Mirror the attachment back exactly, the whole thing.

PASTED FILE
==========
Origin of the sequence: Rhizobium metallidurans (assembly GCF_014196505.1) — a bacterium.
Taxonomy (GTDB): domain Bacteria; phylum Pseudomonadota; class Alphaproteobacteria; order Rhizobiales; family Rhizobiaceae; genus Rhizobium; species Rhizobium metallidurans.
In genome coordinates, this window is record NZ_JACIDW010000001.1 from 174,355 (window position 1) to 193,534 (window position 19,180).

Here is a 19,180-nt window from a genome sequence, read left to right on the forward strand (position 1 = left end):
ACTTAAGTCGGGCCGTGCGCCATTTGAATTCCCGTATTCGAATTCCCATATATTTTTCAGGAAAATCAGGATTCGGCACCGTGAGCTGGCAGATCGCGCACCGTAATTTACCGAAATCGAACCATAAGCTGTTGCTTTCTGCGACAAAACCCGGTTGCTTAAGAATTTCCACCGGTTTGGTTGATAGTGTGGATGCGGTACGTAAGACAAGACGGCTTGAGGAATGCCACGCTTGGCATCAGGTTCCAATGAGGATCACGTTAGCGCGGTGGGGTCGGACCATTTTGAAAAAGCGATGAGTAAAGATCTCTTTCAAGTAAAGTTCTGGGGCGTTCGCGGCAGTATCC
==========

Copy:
Origin of the sequence: Rhizobium metallidurans (assembly GCF_014196505.1) — a bacterium.
Taxonomy (GTDB): domain Bacteria; phylum Pseudomonadota; class Alphaproteobacteria; order Rhizobiales; family Rhizobiaceae; genus Rhizobium; species Rhizobium metallidurans.
In genome coordinates, this window is record NZ_JACIDW010000001.1 from 174,355 (window position 1) to 193,534 (window position 19,180).

Here is a 19,180-nt window from a genome sequence, read left to right on the forward strand (position 1 = left end):
ACTTAAGTCGGGCCGTGCGCCATTTGAATTCCCGTATTCGAATTCCCATATATTTTTCAGGAAAATCAGGATTCGGCACCGTGAGCTGGCAGATCGCGCACCGTAATTTACCGAAATCGAACCATAAGCTGTTGCTTTCTGCGACAAAACCCGGTTGCTTAAGAATTTCCACCGGTTTGGTTGATAGTGTGGATGCGGTACGTAAGACAAGACGGCTTGAGGAATGCCACGCTTGGCATCAGGTTCCAATGAGGATCACGTTAGCGCGGTGGGGTCGGACCATTTTGAAAAAGCGATGAGTAAAGATCTCTTTCAAGTAAAGTTCTGGGGCGTTCGCGGCAGTATCC